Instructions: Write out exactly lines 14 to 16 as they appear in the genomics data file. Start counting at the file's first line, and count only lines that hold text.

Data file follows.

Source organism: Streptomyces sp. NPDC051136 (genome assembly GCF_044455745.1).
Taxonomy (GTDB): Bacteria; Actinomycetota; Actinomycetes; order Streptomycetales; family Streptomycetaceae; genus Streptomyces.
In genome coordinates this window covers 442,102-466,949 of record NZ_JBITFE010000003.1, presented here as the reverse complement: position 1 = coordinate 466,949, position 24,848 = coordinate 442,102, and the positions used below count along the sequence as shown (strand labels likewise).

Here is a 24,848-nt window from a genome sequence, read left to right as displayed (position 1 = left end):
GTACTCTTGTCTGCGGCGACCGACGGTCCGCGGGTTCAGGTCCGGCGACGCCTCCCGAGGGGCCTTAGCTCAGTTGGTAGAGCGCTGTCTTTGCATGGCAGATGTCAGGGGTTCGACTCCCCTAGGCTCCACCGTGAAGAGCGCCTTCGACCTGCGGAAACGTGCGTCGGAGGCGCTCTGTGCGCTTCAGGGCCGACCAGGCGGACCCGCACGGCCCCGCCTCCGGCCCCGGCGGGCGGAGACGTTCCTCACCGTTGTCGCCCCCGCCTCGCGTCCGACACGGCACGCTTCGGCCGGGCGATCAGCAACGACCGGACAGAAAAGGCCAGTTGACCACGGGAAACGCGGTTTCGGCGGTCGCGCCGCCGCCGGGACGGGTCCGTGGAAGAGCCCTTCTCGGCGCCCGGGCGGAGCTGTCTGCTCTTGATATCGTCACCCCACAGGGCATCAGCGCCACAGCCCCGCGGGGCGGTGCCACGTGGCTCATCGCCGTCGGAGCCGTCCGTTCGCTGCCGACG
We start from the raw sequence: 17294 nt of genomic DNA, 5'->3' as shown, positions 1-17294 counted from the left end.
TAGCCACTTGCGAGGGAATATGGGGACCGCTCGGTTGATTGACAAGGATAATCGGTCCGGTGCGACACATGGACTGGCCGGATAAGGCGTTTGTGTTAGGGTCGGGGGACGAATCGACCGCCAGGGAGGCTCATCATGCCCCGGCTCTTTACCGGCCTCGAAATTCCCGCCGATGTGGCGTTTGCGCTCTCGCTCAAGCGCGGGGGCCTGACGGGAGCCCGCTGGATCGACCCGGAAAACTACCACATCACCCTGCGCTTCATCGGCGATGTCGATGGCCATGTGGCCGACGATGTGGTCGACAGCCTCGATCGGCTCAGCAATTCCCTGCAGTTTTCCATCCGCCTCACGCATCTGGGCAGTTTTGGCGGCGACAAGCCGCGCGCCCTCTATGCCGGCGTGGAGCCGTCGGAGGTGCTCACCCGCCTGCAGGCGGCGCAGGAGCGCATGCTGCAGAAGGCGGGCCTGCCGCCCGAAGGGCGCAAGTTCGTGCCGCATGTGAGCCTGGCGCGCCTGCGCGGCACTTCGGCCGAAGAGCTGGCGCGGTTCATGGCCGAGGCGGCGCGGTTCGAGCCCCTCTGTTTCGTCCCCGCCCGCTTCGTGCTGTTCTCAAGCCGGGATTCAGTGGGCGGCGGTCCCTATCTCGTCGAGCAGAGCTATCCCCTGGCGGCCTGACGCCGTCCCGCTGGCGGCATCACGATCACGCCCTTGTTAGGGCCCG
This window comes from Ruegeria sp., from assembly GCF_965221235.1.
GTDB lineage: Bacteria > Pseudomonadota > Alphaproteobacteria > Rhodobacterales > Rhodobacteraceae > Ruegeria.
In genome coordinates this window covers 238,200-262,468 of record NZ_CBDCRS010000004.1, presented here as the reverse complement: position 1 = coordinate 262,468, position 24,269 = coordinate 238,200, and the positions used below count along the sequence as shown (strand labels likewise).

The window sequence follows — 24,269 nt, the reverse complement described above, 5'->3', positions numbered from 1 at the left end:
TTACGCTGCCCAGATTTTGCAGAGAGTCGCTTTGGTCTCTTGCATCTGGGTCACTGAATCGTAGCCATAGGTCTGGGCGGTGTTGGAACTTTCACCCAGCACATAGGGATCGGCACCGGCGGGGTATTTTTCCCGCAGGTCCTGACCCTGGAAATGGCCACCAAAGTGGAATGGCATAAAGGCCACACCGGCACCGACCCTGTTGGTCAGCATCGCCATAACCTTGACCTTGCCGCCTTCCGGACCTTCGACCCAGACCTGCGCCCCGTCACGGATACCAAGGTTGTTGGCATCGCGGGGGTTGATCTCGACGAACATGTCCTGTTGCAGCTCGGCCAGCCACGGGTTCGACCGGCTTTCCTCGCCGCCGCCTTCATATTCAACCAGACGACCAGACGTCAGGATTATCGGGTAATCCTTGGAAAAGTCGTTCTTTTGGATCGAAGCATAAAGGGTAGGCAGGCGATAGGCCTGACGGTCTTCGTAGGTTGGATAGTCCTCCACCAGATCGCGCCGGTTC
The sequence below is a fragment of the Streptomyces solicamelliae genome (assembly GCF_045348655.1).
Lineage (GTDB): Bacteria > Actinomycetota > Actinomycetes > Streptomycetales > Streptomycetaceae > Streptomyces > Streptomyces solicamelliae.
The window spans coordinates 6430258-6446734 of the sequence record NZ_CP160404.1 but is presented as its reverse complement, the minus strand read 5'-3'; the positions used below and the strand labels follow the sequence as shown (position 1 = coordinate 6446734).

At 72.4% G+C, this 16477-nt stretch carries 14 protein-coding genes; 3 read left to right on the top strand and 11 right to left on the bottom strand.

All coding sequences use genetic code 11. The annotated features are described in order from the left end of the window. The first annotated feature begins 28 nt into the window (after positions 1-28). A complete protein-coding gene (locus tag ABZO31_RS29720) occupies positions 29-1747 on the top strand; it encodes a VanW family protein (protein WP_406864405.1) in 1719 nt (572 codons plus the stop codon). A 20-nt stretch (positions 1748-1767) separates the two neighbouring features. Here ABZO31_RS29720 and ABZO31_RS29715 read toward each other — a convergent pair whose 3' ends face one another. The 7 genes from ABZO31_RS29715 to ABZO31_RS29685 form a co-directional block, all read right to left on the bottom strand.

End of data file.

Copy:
Lineage (GTDB): Bacteria > Actinomycetota > Actinomycetes > Streptomycetales > Streptomycetaceae > Streptomyces > Streptomyces solicamelliae.
The window spans coordinates 6430258-6446734 of the sequence record NZ_CP160404.1 but is presented as its reverse complement, the minus strand read 5'-3'; the positions used below and the strand labels follow the sequence as shown (position 1 = coordinate 6446734).

At 72.4% G+C, this 16477-nt stretch carries 14 protein-coding genes; 3 read left to right on the top strand and 11 right to left on the bottom strand.